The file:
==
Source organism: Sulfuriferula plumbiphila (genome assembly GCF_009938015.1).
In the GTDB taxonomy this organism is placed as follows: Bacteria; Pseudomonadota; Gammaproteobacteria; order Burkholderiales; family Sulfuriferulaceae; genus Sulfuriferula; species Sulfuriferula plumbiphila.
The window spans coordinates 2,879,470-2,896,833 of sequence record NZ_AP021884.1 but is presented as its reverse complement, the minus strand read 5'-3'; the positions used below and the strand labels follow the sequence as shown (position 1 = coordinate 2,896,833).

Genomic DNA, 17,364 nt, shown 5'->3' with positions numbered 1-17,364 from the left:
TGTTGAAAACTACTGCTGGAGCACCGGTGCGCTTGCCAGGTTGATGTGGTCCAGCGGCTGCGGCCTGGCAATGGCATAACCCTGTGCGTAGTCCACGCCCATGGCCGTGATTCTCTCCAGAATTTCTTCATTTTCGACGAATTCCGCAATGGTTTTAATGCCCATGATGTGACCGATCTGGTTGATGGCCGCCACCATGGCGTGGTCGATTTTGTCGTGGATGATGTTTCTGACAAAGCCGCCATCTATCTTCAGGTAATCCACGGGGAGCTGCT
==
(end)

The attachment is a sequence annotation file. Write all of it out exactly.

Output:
Source organism: Sulfuriferula plumbiphila (genome assembly GCF_009938015.1).
In the GTDB taxonomy this organism is placed as follows: Bacteria; Pseudomonadota; Gammaproteobacteria; order Burkholderiales; family Sulfuriferulaceae; genus Sulfuriferula; species Sulfuriferula plumbiphila.
The window spans coordinates 2,879,470-2,896,833 of sequence record NZ_AP021884.1 but is presented as its reverse complement, the minus strand read 5'-3'; the positions used below and the strand labels follow the sequence as shown (position 1 = coordinate 2,896,833).

Genomic DNA, 17,364 nt, shown 5'->3' with positions numbered 1-17,364 from the left:
TGTTGAAAACTACTGCTGGAGCACCGGTGCGCTTGCCAGGTTGATGTGGTCCAGCGGCTGCGGCCTGGCAATGGCATAACCCTGTGCGTAGTCCACGCCCATGGCCGTGATTCTCTCCAGAATTTCTTCATTTTCGACGAATTCCGCAATGGTTTTAATGCCCATGATGTGACCGATCTGGTTGATGGCCGCCACCATGGCGTGGTCGATTTTGTCGTGGATGATGTTTCTGACAAAGCCGCCATCTATCTTCAGGTAATCCACGGGGAGCTGCT